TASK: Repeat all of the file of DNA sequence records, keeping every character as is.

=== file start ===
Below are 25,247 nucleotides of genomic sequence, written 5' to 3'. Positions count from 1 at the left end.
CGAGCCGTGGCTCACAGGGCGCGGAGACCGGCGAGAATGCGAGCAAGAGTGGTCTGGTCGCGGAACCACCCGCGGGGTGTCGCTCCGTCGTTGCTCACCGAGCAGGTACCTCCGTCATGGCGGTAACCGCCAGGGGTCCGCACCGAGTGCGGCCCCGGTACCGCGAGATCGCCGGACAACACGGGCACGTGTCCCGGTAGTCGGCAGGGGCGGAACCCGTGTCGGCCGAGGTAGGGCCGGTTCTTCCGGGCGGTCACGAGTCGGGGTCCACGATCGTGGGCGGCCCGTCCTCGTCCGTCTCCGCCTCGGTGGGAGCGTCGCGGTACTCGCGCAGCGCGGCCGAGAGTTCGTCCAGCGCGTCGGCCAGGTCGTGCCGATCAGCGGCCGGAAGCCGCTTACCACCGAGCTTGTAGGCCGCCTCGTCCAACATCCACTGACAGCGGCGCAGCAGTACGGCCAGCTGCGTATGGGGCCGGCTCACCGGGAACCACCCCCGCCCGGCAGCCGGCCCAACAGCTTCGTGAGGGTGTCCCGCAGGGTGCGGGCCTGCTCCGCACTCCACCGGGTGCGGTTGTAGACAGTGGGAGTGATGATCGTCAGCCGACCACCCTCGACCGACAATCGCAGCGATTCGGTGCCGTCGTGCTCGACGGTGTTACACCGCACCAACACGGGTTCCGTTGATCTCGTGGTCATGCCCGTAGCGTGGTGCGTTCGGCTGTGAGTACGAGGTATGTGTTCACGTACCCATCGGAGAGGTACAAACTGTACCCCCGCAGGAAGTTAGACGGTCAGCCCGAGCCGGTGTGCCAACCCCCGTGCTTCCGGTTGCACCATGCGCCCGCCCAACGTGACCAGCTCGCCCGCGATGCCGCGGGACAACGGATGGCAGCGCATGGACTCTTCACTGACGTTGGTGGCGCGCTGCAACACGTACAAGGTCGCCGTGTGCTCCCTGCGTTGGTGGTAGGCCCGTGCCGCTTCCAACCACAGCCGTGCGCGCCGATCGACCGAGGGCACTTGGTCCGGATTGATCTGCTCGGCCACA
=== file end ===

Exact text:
Below are 25,247 nucleotides of genomic sequence, written 5' to 3'. Positions count from 1 at the left end.
CGAGCCGTGGCTCACAGGGCGCGGAGACCGGCGAGAATGCGAGCAAGAGTGGTCTGGTCGCGGAACCACCCGCGGGGTGTCGCTCCGTCGTTGCTCACCGAGCAGGTACCTCCGTCATGGCGGTAACCGCCAGGGGTCCGCACCGAGTGCGGCCCCGGTACCGCGAGATCGCCGGACAACACGGGCACGTGTCCCGGTAGTCGGCAGGGGCGGAACCCGTGTCGGCCGAGGTAGGGCCGGTTCTTCCGGGCGGTCACGAGTCGGGGTCCACGATCGTGGGCGGCCCGTCCTCGTCCGTCTCCGCCTCGGTGGGAGCGTCGCGGTACTCGCGCAGCGCGGCCGAGAGTTCGTCCAGCGCGTCGGCCAGGTCGTGCCGATCAGCGGCCGGAAGCCGCTTACCACCGAGCTTGTAGGCCGCCTCGTCCAACATCCACTGACAGCGGCGCAGCAGTACGGCCAGCTGCGTATGGGGCCGGCTCACCGGGAACCACCCCCGCCCGGCAGCCGGCCCAACAGCTTCGTGAGGGTGTCCCGCAGGGTGCGGGCCTGCTCCGCACTCCACCGGGTGCGGTTGTAGACAGTGGGAGTGATGATCGTCAGCCGACCACCCTCGACCGACAATCGCAGCGATTCGGTGCCGTCGTGCTCGACGGTGTTACACCGCACCAACACGGGTTCCGTTGATCTCGTGGTCATGCCCGTAGCGTGGTGCGTTCGGCTGTGAGTACGAGGTATGTGTTCACGTACCCATCGGAGAGGTACAAACTGTACCCCCGCAGGAAGTTAGACGGTCAGCCCGAGCCGGTGTGCCAACCCCCGTGCTTCCGGTTGCACCATGCGCCCGCCCAACGTGACCAGCTCGCCCGCGATGCCGCGGGACAACGGATGGCAGCGCATGGACTCTTCACTGACGTTGGTGGCGCGCTGCAACACGTACAAGGTCGCCGTGTGCTCCCTGCGTTGGTGGTAGGCCCGTGCCGCTTCCAACCACAGCCGTGCGCGCCGATCGACCGAGGGCACTTGGTCCGGATTGATCTGCTCGGCCACA